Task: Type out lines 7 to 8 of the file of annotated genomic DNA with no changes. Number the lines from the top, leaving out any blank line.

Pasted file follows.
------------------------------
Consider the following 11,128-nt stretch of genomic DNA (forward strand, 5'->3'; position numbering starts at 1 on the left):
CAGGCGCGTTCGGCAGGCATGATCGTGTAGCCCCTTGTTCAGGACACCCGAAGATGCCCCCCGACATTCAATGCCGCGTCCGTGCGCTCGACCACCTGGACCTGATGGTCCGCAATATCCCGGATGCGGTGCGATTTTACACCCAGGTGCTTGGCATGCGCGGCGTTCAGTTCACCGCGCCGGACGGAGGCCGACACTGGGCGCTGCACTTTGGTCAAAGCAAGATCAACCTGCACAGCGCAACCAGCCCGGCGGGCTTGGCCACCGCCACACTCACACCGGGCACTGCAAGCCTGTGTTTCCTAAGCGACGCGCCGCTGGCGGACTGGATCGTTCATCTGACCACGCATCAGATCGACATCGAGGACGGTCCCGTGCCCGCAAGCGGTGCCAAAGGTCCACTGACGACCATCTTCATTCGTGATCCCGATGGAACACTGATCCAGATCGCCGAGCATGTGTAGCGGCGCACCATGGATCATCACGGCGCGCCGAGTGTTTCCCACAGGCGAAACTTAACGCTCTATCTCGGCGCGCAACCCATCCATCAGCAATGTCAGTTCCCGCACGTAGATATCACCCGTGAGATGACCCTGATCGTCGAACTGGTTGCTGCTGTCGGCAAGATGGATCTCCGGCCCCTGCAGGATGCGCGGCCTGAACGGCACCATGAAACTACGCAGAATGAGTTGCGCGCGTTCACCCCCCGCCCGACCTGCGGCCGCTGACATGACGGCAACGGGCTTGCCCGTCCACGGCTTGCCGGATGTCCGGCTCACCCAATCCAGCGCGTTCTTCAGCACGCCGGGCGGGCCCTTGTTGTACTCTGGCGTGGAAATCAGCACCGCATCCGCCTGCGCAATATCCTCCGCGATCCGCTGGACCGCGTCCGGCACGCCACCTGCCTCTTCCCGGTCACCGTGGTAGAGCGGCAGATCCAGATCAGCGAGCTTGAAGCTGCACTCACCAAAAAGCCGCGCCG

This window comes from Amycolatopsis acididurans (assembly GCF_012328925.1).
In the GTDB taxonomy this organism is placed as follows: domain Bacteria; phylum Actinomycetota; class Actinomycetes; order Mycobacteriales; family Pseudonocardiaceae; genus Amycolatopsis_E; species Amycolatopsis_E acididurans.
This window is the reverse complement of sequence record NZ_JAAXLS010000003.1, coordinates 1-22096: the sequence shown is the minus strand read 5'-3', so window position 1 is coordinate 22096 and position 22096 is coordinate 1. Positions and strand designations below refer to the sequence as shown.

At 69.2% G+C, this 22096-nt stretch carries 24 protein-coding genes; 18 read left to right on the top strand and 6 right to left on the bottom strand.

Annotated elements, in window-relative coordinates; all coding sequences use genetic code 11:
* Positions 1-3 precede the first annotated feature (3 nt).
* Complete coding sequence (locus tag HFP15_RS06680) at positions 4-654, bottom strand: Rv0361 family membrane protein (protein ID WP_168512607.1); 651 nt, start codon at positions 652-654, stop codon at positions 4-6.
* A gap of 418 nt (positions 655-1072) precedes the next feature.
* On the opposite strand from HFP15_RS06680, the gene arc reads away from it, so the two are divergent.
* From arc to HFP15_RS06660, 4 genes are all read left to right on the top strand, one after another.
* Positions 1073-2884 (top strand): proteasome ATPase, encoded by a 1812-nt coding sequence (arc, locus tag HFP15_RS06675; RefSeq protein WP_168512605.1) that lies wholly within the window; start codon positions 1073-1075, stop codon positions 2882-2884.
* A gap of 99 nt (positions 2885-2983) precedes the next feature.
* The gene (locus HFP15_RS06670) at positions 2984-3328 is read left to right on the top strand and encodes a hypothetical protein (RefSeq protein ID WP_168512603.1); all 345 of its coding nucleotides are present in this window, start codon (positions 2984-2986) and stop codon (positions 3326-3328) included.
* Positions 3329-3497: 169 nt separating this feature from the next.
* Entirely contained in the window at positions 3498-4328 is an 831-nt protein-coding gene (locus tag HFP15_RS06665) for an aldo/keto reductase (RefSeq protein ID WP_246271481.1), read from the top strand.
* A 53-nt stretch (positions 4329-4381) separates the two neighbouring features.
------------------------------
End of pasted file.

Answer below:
Annotated elements, in window-relative coordinates; all coding sequences use genetic code 11:
* Positions 1-3 precede the first annotated feature (3 nt).